How to Design an Interval Training Workout

You need to get your heart rate up for complete health and fitness. Past advice had you exercise for at least 15-20 minutes at a steady pace to hit this goal. Intervals reverse this paradigm completely.

Intervals are efficient. You can keep time constant after achieving the minimum to improve your cardio. I suggest your interval workout take no longer than 5 minutes.

Please be sensible. Get used to exercise with easy activity such as walking. Although in theory you should have a self-regulation due to your out-of-shapeness, in practice this can harm you if you are in poor health due to the very high demands. Perform intervals only as a healthy, if less fit, individual.

Traditional intervals had longer rest periods versus work periods. To strike a balance between anaerobic (sprint) and aerobic (long) fitness, I suggest reversing these periods. Use a work length longer than the rest length.


Six to eight very hard 20 second intervals with 10 second rest periods may be one of the best possible training protocols. The fact is that the rate of increase in V02 max is one of the highest ever reported in exercise science.

– Izumi Tabata

Aim to perform more work in the same amount of time. You need to set intensities, a work period, a rest period, and the number of cycles. You need to make progress measurable. 

Your intensities are determined by the distance you cover and the number of reps you achieve. You can also add resistance to your body or any implement you use such as a sled or hill for sprinting or vest for stairclimbing.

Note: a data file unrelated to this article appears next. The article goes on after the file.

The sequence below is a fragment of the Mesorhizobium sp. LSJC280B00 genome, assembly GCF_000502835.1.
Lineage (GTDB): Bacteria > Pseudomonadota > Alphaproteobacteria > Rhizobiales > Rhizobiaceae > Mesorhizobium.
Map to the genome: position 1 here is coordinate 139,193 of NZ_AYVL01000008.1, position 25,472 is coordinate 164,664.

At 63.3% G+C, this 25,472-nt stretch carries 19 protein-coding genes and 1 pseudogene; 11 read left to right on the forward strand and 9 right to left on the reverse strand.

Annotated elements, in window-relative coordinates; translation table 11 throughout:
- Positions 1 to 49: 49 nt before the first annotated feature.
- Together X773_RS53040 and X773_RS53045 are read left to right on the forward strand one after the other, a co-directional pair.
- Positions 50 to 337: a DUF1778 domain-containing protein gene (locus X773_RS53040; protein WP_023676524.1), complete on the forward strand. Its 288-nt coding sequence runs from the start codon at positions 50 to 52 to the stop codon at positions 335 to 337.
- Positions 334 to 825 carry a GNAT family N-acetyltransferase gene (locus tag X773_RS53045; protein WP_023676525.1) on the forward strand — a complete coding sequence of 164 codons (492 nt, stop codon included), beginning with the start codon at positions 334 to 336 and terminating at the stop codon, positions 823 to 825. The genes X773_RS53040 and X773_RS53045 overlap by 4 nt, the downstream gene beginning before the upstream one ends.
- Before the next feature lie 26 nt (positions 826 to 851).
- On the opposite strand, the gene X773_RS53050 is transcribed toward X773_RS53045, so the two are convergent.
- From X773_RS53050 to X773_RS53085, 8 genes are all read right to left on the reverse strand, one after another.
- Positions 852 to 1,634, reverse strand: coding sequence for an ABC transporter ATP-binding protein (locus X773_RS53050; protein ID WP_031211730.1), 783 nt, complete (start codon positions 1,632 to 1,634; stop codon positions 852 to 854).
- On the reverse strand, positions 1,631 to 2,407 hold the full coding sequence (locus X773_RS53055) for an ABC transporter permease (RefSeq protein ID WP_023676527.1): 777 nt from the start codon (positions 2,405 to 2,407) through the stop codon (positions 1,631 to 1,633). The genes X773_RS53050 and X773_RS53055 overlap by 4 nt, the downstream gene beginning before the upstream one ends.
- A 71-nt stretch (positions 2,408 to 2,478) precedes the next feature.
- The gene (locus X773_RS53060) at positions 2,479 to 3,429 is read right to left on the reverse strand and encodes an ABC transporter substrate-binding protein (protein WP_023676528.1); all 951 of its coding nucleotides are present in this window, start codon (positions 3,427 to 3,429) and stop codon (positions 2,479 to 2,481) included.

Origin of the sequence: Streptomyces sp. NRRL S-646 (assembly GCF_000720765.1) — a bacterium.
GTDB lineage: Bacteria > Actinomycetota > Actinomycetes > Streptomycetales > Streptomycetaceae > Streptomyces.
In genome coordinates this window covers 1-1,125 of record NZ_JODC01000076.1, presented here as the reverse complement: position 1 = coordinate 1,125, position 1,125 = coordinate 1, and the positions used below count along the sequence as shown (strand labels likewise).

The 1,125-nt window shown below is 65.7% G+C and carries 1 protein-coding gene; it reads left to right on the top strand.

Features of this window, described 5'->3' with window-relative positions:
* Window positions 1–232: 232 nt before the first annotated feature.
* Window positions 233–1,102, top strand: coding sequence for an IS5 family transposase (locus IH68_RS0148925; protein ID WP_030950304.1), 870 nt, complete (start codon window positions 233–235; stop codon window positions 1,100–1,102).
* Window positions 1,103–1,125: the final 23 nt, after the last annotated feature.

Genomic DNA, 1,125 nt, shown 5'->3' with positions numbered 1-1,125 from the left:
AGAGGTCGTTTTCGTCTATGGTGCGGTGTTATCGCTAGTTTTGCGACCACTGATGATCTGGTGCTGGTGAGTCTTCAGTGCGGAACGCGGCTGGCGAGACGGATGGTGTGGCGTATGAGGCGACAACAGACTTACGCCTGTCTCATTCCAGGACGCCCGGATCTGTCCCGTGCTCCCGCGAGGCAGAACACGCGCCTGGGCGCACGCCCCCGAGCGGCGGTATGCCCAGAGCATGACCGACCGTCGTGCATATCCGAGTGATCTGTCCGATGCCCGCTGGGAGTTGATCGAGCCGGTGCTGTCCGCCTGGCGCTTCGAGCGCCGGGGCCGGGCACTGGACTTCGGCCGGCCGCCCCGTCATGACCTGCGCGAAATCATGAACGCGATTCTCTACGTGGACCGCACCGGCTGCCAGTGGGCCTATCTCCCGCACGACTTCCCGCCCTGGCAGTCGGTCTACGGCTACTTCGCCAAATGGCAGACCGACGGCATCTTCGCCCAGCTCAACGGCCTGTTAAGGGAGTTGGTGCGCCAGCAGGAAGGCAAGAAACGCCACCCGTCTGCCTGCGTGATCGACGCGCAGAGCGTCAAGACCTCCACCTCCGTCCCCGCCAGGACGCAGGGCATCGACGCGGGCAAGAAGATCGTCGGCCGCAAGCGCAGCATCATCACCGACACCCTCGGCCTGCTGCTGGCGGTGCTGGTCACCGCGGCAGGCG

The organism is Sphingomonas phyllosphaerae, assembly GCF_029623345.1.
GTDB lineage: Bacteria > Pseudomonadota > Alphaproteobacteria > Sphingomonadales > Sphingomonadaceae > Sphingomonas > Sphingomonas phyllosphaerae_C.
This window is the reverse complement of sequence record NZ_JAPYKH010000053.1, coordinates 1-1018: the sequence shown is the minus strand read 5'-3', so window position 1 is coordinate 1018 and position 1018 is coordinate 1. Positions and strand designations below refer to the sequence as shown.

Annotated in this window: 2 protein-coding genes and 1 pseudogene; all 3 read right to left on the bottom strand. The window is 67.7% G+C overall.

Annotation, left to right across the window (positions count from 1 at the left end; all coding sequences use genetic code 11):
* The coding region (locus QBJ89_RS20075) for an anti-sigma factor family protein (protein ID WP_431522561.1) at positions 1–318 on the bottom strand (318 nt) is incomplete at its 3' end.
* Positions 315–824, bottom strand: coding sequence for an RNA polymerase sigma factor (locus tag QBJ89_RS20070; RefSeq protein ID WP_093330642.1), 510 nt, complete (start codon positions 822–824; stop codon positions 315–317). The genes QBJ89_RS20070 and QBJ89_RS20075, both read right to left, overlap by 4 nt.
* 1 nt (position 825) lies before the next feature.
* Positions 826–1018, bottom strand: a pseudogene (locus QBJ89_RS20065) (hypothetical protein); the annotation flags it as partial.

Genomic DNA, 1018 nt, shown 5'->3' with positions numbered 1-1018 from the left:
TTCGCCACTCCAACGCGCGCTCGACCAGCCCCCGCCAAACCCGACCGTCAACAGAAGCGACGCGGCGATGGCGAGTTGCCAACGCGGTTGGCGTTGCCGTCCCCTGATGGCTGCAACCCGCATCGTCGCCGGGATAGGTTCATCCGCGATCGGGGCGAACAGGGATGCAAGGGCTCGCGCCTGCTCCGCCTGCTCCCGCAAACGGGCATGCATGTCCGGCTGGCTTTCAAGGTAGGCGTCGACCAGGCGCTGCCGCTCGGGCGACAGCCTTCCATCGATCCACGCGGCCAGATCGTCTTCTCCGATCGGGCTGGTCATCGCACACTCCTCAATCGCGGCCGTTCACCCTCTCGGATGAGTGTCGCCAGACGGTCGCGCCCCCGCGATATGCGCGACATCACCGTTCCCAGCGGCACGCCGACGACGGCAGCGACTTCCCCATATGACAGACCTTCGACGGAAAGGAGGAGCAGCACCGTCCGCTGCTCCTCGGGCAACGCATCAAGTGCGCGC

The work period is how long you cover a distance and perform reps until you stop to rest.

The rest period is a halt or very easy pace where you recover briefly before proceeding to the next work period.

The number of cycles is how many times you repeat both a work and rest period.


Let’s apply this to jumping.

It is simple, functional, and measurable. Jumps involve lots of muscle for movement. You can perform it anywhere and it works very well.

Pick a high spot on a wall or a ceiling to touch with your hand. Make the height challenging but doable. You can adjust this later if needed. Set a number of jumps to achieve per work period for your height. Try to achieve a 7-8 in terms of effort at a 1-10 scale. This first session will establish a standard. Let’s say you try to get 10 jumps every 20 seconds for a spot 18 inches above the max reach of your hand. You rest for 10 seconds afterward. In the future, you could also add weight via a weighted vest or backpack. You attempt to do this height and pace for 8 cycles or 4 minutes.

If you achieve this goal, bump up the demands for the next workout. Jump a higher distance, get more jumps, or add weight. Any of these options work but focus on getting your heart rate up. Too much resistance or height and not enough jumps will have muscle endurance or strength as the limiting factors instead.

If you find it becomes too difficult to achieve your goals in later cycles, finish doing your best. If you could achieve the intensity for most of the cycles then keep all the factors the same. If not, set an easier goal for yourself in some way.

Applying Intervals

If you know better, do better.

– Maya Angelou

You now have a brief yet brutal way to get your heart rate up. Combine this with a few good resistance training exercises and perhaps some stretching and light activity throughout the week. You now have a thorough and efficient program.

How many times a week for intervals? Pay attention to your body and take into account the other forms of exercise you do. The higher your performance relative to your first time, the less often you should do it. Some can perform it almost everyday and others do best just twice or even once a week. Try to progress in some very small way each workout.

You can now design an interval training workout, the most efficient way to elevate your heart rate and obtain cardiovascular fitness.

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